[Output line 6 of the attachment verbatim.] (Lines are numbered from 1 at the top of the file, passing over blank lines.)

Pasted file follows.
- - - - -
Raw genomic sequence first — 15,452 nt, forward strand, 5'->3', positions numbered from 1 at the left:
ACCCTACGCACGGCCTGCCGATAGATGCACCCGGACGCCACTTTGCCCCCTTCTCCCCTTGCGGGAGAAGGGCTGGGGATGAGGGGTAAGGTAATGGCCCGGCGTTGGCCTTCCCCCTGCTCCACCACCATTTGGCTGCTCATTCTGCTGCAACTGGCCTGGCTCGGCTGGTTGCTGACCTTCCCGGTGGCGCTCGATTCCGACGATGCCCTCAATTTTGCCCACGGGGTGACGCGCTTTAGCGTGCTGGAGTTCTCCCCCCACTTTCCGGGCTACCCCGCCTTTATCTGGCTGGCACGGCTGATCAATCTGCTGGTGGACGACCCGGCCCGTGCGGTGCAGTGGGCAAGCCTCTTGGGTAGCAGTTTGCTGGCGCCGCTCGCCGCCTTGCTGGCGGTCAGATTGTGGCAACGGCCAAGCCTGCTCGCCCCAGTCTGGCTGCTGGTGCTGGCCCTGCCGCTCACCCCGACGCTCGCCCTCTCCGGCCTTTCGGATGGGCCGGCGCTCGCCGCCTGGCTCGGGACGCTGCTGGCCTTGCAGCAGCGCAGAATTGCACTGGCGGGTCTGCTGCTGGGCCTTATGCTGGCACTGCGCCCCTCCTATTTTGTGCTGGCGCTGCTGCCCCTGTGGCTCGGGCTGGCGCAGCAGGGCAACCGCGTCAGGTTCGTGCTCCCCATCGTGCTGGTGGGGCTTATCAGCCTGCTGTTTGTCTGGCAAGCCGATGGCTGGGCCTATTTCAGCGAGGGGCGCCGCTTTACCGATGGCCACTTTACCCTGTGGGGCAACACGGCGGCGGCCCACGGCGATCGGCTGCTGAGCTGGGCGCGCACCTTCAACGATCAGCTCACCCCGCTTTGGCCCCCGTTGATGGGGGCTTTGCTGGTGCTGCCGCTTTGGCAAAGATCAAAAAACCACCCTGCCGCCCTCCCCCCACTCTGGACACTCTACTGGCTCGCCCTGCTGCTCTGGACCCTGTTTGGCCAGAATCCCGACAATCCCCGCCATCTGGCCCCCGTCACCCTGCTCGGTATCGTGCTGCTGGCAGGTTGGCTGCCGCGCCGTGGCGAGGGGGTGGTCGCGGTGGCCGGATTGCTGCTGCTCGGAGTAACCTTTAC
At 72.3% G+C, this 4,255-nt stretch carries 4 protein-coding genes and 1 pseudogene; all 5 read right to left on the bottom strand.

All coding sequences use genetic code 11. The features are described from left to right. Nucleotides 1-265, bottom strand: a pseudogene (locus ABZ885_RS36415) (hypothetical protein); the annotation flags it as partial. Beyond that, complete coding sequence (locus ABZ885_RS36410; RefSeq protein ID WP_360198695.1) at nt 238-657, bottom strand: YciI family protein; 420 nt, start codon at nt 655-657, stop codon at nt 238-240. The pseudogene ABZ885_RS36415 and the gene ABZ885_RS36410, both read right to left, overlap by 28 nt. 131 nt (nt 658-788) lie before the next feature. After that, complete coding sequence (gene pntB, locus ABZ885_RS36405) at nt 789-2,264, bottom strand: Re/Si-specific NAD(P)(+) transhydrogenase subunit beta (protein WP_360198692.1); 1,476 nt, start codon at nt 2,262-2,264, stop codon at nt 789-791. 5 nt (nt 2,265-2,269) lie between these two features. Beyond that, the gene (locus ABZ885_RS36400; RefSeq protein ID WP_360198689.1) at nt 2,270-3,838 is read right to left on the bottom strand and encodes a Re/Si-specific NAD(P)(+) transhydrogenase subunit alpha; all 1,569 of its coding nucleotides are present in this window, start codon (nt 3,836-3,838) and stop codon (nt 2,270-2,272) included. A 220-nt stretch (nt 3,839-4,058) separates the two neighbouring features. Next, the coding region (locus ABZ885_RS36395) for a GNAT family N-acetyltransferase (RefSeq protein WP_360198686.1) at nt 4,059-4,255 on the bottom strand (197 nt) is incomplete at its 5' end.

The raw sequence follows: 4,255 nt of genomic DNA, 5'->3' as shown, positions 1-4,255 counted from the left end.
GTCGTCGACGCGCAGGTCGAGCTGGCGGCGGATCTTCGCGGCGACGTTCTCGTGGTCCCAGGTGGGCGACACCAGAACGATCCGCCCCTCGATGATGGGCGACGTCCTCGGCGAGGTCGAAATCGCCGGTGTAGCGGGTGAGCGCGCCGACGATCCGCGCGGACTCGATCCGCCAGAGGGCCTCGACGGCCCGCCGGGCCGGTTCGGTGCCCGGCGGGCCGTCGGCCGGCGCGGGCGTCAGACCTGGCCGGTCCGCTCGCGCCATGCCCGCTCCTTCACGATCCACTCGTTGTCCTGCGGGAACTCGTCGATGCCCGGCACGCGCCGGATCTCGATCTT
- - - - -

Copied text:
GTCGTCGACGCGCAGGTCGAGCTGGCGGCGGATCTTCGCGGCGACGTTCTCGTGGTCCCAGGTGGGCGACACCAGAACGATCCGCCCCTCGATGATGGGCGACGTCCTCGGCGAGGTCGAAATCGCCGGTGTAGCGGGTGAGCGCGCCGACGATCCGCGCGGACTCGATCCGCCAGAGGGCCTCGACGGCCCGCCGGGCCGGTTCGGTGCCCGGCGGGCCGTCGGCCGGCGCGGGCGTCAGACCTGGCCGGTCCGCTCGCGCCATGCCCGCTCCTTCACGATCCACTCGTTGTCCTGCGGGAACTCGTCGATGCCCGGCACGCGCCGGATCTCGATCTT